Back in 1967, California-based Gyro Transport Systems built a car unlike any ever built. It was a vehicle with a single seat and just two wheels.
No, it was not a motorcycle but rather a car called the Gyro-X. With one wheel in the front and one in the back, the vehicle was stabilized with a large internal gyroscope. Although it’s inventors hoped to mass produce Gyro-X, the company went bankrupt before that could happen. Only one prototype vehicle was actually made but it did demonstrate that the two-wheel, gyroscopically-stabilized automobile concept worked. Here’s the story.
The Gyro-X was created by renowned automotive designer Alex Tremulis. Tremulis was a Detroit design heavyweight, a famous stylist and an Automobile Hall of Fame inductee. He had a long list of automotive achievements under his belt, having previously designed vehicles for Auburn, Cord, Duesenberg, and Tucker.
Although his projects dealt with traditional four-wheel vehicles, Tremulis became fascinated with the idea of two-wheel gyro-stabilized vehicles later in his career. When Gyro Transport Systems came calling in the mid-1960s, he didn’t hesitate to jump at the opportunity.
Why Two Wheels?
The people at Gyro Transport Systems insisted that two-wheel vehicles had significant advantages. First and foremost, they would have a thin profile. In fact, the Gyro-X prototype that Gyro built took up less than half the room of an ordinary car. Conceivably, a two-vehicle lane on today’s roads could comfortably fit three Gyro-X vehicles side by side.
In addition, they would be much more fuel efficient than ordinary cars. This would be because of the aerodynamic front profile and the rolling resistance of just 2 thin tires. Plus, the whole affair would weigh far less than standard cars, perhaps just 40% of the weight.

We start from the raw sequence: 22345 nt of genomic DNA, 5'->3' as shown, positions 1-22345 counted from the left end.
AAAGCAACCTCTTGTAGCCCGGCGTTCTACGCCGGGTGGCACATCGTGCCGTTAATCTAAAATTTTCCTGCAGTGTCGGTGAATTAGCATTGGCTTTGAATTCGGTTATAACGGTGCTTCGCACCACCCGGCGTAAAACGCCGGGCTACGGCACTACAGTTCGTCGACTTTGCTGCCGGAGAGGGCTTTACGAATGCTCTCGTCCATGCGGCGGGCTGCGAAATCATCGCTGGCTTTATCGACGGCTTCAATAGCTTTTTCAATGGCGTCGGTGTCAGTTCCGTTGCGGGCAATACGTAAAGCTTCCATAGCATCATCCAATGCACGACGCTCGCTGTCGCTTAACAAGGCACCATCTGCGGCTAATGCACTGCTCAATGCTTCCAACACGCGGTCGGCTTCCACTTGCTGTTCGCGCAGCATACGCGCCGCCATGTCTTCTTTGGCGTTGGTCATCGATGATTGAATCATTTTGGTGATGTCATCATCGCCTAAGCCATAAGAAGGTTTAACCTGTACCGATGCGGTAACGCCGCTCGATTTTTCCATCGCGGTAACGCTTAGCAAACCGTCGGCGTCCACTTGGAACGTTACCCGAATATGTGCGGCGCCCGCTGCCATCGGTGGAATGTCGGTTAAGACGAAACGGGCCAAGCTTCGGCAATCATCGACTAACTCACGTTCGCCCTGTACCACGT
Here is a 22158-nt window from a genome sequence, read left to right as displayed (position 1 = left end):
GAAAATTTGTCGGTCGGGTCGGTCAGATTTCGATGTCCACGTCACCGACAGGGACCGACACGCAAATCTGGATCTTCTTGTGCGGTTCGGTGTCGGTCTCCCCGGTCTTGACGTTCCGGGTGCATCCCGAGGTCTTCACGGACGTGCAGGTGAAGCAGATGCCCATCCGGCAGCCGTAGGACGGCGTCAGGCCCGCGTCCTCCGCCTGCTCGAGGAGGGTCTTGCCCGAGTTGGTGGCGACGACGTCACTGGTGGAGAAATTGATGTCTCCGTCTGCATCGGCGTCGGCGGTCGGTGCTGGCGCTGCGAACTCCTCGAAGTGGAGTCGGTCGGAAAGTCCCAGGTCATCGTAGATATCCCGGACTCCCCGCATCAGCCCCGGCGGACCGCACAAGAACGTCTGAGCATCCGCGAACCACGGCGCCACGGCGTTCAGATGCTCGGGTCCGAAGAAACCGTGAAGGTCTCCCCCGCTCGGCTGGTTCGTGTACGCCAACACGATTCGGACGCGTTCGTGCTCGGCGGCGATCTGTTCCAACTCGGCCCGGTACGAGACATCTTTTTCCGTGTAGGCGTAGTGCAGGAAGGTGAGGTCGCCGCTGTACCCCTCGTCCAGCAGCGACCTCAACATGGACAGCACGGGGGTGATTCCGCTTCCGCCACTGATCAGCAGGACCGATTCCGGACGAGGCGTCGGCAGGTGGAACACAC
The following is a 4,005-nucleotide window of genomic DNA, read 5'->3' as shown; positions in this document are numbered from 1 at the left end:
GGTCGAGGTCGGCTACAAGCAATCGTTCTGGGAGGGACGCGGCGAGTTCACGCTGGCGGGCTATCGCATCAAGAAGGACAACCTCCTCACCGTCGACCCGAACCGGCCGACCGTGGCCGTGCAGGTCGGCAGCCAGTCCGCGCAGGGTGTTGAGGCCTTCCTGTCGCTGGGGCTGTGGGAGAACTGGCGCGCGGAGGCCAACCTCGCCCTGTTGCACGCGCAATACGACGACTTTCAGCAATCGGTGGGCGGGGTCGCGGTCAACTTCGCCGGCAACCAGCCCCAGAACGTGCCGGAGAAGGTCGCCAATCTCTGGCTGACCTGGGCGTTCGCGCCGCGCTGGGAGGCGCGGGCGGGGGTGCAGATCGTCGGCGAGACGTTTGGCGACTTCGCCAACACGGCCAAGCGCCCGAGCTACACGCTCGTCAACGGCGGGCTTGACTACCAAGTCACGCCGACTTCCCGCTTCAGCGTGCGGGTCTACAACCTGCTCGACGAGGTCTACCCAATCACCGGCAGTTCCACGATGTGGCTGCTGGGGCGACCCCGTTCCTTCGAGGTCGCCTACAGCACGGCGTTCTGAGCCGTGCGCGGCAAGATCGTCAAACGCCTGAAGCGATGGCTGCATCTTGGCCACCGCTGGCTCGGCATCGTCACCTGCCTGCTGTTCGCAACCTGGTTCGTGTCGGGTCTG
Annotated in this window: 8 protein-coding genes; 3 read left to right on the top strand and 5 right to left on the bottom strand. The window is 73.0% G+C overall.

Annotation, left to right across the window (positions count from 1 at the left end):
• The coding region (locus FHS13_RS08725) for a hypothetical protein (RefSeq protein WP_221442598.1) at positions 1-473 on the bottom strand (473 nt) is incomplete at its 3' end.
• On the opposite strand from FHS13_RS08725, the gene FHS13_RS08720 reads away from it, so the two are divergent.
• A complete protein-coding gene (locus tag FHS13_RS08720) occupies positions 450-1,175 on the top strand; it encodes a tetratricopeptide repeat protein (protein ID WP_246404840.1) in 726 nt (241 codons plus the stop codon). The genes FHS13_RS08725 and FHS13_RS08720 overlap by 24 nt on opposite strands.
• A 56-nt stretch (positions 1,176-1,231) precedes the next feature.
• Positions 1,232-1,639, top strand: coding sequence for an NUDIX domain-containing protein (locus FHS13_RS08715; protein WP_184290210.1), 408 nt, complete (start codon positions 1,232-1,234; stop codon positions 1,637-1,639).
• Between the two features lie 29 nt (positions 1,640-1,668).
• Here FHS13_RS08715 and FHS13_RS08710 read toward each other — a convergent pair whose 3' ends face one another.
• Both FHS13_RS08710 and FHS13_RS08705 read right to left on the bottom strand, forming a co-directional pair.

The prototype Gyro-X was a single-seater with a tubular frame and an aluminum body. The rear wheel was driven by a chain coupled to a 1,275cc four-cylinder engine from a Mini Cooper. The vehicle could reach a top speed of 125 mph and swoop through a remarkable 40-degree banked turn. It weighed in at 1,850 pounds, measured 47 inches in height, just 42 inches in width, and 15 feet 5 inches in length.
Its single 20-inch hydraulically-powered gyroscope was developed by Thomas O. Summers Jr, a famous gyrodynamist and manufacturer of gyroscopes. It spun at a rate of 6,000 rpm creating 1,300 feet pounds of torque. It did take approximately three minutes to build up to operational speed, meaning that drivers couldn’t just hop in and go. A set of small, retractable outrigger wheels held the car up when it wasn’t in motion.
The prototype was shown in 1967, garnering attention and mentions from Road & Track and Sports Cars Illustrated magazines. According to our subject matter expert at Atlantic Toyota of Amityville, a local Toyota dealer in Amityville, NY, an old magazine, Science and Mechanics, was enamored enough of the Gyro-X that it put it on the cover of its September 1967 issue. In spite of all this coverage, in 1970 Gyro Transport Systems went out of business due to a lack of funding.
Want To See It?
The one and only Gyro-X wound up at the Lane Motor Museum in Nashville, TN. Known around the world as the foremost home for unusual vehicles; it has more than 330 cars and motorcycles in its collection. The Gyro-X prototype is fully restored and if you are in the area, definitely worth stopping in.